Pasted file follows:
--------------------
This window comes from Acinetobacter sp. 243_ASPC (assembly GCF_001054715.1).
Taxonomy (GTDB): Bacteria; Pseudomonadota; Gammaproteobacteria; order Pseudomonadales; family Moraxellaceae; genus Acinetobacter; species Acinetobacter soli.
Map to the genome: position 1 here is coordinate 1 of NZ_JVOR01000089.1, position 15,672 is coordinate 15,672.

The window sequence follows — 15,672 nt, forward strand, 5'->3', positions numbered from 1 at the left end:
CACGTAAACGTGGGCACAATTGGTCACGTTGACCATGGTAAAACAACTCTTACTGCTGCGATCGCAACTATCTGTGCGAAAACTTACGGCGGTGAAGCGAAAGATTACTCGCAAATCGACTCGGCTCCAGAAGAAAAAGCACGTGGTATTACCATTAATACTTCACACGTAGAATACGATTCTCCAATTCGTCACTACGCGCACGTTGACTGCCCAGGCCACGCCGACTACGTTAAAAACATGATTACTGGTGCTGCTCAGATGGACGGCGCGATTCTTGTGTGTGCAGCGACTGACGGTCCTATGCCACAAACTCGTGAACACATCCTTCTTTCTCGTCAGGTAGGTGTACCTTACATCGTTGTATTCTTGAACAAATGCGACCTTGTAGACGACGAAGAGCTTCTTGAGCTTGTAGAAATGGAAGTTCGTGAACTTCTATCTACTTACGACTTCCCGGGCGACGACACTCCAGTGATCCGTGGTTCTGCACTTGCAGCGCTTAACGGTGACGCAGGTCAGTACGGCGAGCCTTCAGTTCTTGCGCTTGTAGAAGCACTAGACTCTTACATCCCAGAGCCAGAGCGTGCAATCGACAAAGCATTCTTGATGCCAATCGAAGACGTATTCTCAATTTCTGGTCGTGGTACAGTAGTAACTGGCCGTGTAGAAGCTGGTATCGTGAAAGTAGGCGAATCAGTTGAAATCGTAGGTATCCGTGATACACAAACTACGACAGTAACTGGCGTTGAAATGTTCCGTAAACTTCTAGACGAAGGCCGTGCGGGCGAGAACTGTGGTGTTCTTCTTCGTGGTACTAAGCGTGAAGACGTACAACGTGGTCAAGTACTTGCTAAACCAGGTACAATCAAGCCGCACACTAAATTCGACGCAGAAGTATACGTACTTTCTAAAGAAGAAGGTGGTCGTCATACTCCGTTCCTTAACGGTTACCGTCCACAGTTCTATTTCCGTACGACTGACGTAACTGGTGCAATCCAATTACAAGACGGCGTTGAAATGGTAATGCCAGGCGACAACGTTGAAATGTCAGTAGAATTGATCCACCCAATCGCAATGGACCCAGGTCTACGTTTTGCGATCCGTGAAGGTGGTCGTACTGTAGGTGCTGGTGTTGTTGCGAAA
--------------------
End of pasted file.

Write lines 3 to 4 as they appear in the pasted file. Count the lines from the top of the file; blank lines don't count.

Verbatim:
Map to the genome: position 1 here is coordinate 1 of NZ_JVOR01000089.1, position 15,672 is coordinate 15,672.

The window sequence follows — 15,672 nt, forward strand, 5'->3', positions numbered from 1 at the left end: